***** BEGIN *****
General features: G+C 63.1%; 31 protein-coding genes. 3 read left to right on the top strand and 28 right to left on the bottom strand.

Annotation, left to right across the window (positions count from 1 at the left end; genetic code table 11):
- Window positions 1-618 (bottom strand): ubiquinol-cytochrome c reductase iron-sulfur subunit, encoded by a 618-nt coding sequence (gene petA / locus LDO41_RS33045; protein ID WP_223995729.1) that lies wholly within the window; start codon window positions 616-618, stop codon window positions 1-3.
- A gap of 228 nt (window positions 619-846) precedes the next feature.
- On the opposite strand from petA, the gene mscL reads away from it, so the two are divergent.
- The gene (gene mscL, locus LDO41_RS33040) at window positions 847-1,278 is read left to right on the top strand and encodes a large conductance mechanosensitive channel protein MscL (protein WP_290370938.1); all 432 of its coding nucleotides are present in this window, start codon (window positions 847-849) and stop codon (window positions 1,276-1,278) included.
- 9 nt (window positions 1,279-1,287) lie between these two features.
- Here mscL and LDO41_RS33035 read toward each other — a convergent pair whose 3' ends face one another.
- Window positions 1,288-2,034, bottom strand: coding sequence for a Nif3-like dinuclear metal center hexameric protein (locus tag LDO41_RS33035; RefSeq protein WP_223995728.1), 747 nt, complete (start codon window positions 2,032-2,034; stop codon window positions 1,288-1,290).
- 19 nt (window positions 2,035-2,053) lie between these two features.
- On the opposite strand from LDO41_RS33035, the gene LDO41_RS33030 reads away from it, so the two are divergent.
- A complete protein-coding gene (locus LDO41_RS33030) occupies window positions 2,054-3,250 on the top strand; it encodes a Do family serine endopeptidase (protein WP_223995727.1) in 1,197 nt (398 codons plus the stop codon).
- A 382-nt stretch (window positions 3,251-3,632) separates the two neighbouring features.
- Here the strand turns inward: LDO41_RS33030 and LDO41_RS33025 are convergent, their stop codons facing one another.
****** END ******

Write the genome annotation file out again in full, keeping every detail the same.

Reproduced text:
General features: G+C 63.1%; 31 protein-coding genes. 3 read left to right on the top strand and 28 right to left on the bottom strand.

Annotation, left to right across the window (positions count from 1 at the left end; genetic code table 11):
- Window positions 1-618 (bottom strand): ubiquinol-cytochrome c reductase iron-sulfur subunit, encoded by a 618-nt coding sequence (gene petA / locus LDO41_RS33045; protein ID WP_223995729.1) that lies wholly within the window; start codon window positions 616-618, stop codon window positions 1-3.
- A gap of 228 nt (window positions 619-846) precedes the next feature.
- On the opposite strand from petA, the gene mscL reads away from it, so the two are divergent.
- The gene (gene mscL, locus LDO41_RS33040) at window positions 847-1,278 is read left to right on the top strand and encodes a large conductance mechanosensitive channel protein MscL (protein WP_290370938.1); all 432 of its coding nucleotides are present in this window, start codon (window positions 847-849) and stop codon (window positions 1,276-1,278) included.
- 9 nt (window positions 1,279-1,287) lie between these two features.
- Here mscL and LDO41_RS33035 read toward each other — a convergent pair whose 3' ends face one another.
- Window positions 1,288-2,034, bottom strand: coding sequence for a Nif3-like dinuclear metal center hexameric protein (locus tag LDO41_RS33035; RefSeq protein WP_223995728.1), 747 nt, complete (start codon window positions 2,032-2,034; stop codon window positions 1,288-1,290).
- 19 nt (window positions 2,035-2,053) lie between these two features.
- On the opposite strand from LDO41_RS33035, the gene LDO41_RS33030 reads away from it, so the two are divergent.
- A complete protein-coding gene (locus LDO41_RS33030) occupies window positions 2,054-3,250 on the top strand; it encodes a Do family serine endopeptidase (protein WP_223995727.1) in 1,197 nt (398 codons plus the stop codon).
- A 382-nt stretch (window positions 3,251-3,632) separates the two neighbouring features.
- Here the strand turns inward: LDO41_RS33030 and LDO41_RS33025 are convergent, their stop codons facing one another.